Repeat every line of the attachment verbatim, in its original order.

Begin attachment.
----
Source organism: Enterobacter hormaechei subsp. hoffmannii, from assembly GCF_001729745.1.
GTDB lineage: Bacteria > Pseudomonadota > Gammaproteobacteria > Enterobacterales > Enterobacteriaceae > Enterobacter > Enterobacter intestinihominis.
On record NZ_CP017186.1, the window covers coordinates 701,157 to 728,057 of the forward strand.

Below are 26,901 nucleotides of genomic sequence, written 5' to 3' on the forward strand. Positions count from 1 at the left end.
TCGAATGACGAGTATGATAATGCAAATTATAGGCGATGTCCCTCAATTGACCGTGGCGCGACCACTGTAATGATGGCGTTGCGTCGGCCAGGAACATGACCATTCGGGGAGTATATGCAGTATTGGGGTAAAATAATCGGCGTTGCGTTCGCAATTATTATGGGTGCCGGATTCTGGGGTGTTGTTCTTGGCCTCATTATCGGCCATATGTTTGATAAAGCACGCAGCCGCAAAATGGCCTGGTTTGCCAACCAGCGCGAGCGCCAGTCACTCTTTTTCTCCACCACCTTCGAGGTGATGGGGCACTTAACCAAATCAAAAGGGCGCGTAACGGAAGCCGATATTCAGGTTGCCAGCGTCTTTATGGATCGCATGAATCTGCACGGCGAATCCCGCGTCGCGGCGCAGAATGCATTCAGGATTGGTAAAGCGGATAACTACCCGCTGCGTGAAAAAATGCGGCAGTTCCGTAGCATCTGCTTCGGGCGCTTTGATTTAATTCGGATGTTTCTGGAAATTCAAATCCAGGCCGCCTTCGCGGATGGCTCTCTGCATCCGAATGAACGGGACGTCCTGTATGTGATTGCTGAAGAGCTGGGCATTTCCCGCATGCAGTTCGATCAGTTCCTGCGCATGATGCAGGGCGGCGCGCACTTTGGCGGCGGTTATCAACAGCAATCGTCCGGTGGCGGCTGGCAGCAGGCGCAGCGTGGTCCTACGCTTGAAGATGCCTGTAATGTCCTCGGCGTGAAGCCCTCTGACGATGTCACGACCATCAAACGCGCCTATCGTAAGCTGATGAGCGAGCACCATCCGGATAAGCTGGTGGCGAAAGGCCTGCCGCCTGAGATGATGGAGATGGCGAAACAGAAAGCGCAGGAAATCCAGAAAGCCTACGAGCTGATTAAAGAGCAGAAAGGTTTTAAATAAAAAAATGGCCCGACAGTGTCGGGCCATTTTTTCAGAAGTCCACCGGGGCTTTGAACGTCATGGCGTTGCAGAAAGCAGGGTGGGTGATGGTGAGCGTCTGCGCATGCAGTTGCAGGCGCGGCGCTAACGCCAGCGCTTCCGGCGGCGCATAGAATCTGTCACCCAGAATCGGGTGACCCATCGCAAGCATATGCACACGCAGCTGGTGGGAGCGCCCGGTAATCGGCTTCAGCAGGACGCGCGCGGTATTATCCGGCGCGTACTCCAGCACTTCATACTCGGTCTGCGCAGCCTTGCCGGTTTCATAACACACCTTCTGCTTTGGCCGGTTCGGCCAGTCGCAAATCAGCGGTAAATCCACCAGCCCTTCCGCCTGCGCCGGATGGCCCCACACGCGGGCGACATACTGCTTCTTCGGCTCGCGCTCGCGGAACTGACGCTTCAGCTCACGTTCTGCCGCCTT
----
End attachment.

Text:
Source organism: Enterobacter hormaechei subsp. hoffmannii, from assembly GCF_001729745.1.
GTDB lineage: Bacteria > Pseudomonadota > Gammaproteobacteria > Enterobacterales > Enterobacteriaceae > Enterobacter > Enterobacter intestinihominis.
On record NZ_CP017186.1, the window covers coordinates 701,157 to 728,057 of the forward strand.

Below are 26,901 nucleotides of genomic sequence, written 5' to 3' on the forward strand. Positions count from 1 at the left end.
TCGAATGACGAGTATGATAATGCAAATTATAGGCGATGTCCCTCAATTGACCGTGGCGCGACCACTGTAATGATGGCGTTGCGTCGGCCAGGAACATGACCATTCGGGGAGTATATGCAGTATTGGGGTAAAATAATCGGCGTTGCGTTCGCAATTATTATGGGTGCCGGATTCTGGGGTGTTGTTCTTGGCCTCATTATCGGCCATATGTTTGATAAAGCACGCAGCCGCAAAATGGCCTGGTTTGCCAACCAGCGCGAGCGCCAGTCACTCTTTTTCTCCACCACCTTCGAGGTGATGGGGCACTTAACCAAATCAAAAGGGCGCGTAACGGAAGCCGATATTCAGGTTGCCAGCGTCTTTATGGATCGCATGAATCTGCACGGCGAATCCCGCGTCGCGGCGCAGAATGCATTCAGGATTGGTAAAGCGGATAACTACCCGCTGCGTGAAAAAATGCGGCAGTTCCGTAGCATCTGCTTCGGGCGCTTTGATTTAATTCGGATGTTTCTGGAAATTCAAATCCAGGCCGCCTTCGCGGATGGCTCTCTGCATCCGAATGAACGGGACGTCCTGTATGTGATTGCTGAAGAGCTGGGCATTTCCCGCATGCAGTTCGATCAGTTCCTGCGCATGATGCAGGGCGGCGCGCACTTTGGCGGCGGTTATCAACAGCAATCGTCCGGTGGCGGCTGGCAGCAGGCGCAGCGTGGTCCTACGCTTGAAGATGCCTGTAATGTCCTCGGCGTGAAGCCCTCTGACGATGTCACGACCATCAAACGCGCCTATCGTAAGCTGATGAGCGAGCACCATCCGGATAAGCTGGTGGCGAAAGGCCTGCCGCCTGAGATGATGGAGATGGCGAAACAGAAAGCGCAGGAAATCCAGAAAGCCTACGAGCTGATTAAAGAGCAGAAAGGTTTTAAATAAAAAAATGGCCCGACAGTGTCGGGCCATTTTTTCAGAAGTCCACCGGGGCTTTGAACGTCATGGCGTTGCAGAAAGCAGGGTGGGTGATGGTGAGCGTCTGCGCATGCAGTTGCAGGCGCGGCGCTAACGCCAGCGCTTCCGGCGGCGCATAGAATCTGTCACCCAGAATCGGGTGACCCATCGCAAGCATATGCACACGCAGCTGGTGGGAGCGCCCGGTAATCGGCTTCAGCAGGACGCGCGCGGTATTATCCGGCGCGTACTCCAGCACTTCATACTCGGTCTGCGCAGCCTTGCCGGTTTCATAACACACCTTCTGCTTTGGCCGGTTCGGCCAGTCGCAAATCAGCGGTAAATCCACCAGCCCTTCCGCCTGCGCCGGATGGCCCCACACGCGGGCGACATACTGCTTCTTCGGCTCGCGCTCGCGGAACTGACGCTTCAGCTCACGTTCTGCCGCCTT